Dundee Law Centre has said the need for advice has grown substantially over the past year
Demand for legal advice and services from some of the most vulnerable people in Dundee has grown dramatically over the past year, Dundee’s legal charity has said.
However, victims of domestic abuse, families on low incomes or benefits and elderly people in care homes have increasingly struggled to access the justice system due to the coronavirus pandemic, according to the Dundee Law Centre.
Formerly the Dundee North Law Centre, the charity has relaunched this week to cover the whole of the city and its immediate surroundings.
This is in response to the growing demand for services during the pandemic, where the most vulnerable in the community have faced locked offices, restricted movement and have struggled to adapt to new technological demands from courts and tribunals.
Recent figures show that domestic abuse has risen by 10% over the past year, however the centre says many victims struggle to adequately access the justice system.
As a result, the team decided to use the lockdown to tackle the problem head on, expanding its operations, revamping its website and providing new social media platforms to match their new outlook and ambitions.
Principal Solicitor Joyce Horsman, who succeeded the charity’s founding lawyer Peter Kinghorn last year, explained: “The Dundee North Law Centre has helped hundreds of Dundee citizens over the last 30 years and there have been many challenges and changes during that time.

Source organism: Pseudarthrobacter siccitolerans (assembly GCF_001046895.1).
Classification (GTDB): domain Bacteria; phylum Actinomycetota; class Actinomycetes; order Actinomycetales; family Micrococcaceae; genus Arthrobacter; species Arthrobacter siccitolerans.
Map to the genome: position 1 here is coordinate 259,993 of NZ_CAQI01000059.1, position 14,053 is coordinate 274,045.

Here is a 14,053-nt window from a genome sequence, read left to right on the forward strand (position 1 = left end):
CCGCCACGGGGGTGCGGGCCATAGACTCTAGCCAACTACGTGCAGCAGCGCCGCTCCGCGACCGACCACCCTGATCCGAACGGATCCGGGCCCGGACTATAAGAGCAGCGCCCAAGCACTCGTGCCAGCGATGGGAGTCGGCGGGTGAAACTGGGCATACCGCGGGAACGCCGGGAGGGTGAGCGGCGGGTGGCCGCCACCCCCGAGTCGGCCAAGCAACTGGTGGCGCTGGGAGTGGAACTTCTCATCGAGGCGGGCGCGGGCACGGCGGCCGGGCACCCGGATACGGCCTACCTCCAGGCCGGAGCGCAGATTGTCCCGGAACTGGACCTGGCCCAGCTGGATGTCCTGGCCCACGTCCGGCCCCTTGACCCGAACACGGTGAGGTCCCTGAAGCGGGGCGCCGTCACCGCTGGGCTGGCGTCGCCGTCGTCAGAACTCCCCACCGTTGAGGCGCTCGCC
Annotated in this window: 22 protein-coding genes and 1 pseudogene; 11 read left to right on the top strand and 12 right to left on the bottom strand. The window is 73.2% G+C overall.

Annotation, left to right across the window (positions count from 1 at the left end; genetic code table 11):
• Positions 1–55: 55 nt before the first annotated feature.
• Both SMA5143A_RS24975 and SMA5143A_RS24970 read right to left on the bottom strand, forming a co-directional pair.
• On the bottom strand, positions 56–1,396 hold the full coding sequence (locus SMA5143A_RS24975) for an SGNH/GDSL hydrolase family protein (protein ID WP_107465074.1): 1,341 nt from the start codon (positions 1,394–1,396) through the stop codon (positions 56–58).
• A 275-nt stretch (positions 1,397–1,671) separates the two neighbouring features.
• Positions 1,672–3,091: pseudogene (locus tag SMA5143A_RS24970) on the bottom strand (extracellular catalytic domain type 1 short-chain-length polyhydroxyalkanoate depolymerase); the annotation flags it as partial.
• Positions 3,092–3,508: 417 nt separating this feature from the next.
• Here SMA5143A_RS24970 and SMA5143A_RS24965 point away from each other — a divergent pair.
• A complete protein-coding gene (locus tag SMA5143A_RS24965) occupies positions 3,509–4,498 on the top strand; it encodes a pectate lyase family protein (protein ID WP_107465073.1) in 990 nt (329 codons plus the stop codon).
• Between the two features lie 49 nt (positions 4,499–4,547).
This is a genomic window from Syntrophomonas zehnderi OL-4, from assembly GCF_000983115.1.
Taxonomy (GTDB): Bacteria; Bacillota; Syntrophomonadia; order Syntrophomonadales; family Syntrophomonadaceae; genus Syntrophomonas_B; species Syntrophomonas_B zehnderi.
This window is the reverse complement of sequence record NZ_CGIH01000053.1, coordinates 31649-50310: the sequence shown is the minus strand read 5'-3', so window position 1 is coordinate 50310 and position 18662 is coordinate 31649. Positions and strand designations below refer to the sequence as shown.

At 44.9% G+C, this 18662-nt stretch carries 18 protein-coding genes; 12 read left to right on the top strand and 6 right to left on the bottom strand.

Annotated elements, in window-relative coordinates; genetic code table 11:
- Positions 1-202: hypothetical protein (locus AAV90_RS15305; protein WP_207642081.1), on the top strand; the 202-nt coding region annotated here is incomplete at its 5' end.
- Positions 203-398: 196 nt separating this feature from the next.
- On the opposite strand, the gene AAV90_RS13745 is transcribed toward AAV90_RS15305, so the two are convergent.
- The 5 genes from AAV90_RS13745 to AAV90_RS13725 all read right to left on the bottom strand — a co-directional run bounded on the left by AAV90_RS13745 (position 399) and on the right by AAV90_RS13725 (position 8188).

“Going forward with our new name, it is important that we reach as many people as possible and the new website will help us to do that.
“We encourage people to have a look at our new site and use it to get in touch with us.
“The ongoing pandemic has shown us just how important it is to find new ways of connecting with our clients and people in need and I am proud to bring the Dundee Law Centre up to date with the new website and all it has to offer.”
Horsman added: “In all of this change, we have not forgotten the most vulnerable and under prevailing covid conditions we will strive, at our best, to ensure no one is denied access to justice. If we can, we will deliver fairness and justice for Dundee.”
Chair Marjory Stewart says these tools will allow members of the public to access their services more easily whilst reflecting the centre’s commitment to the most vulnerable people in a new, community-based, covid compliant, secure and responsive manner, meeting local needs.
“Whilst the impact of Covid-19 has been challenging, it has also given us the opportunity to invest in upgrading our systems and review and enhance our delivery and outreach model,” Marjory said.
“By adapting our approach, we have been able to continue to deliver legal and advice services to vulnerable people.
“We have also updated our branding and developed a new modern website which links to our social media presence and will provide an important new platform for our clients and partners to keep abreast of our services and communicate with us particularly when our offices are closed.
“Whilst we are looking forward to welcoming back clients to face-to-face meetings, we are also looking to the future and providing digital access to clients so that we can continue to provide quality legal advice and support when and where it is most needed.”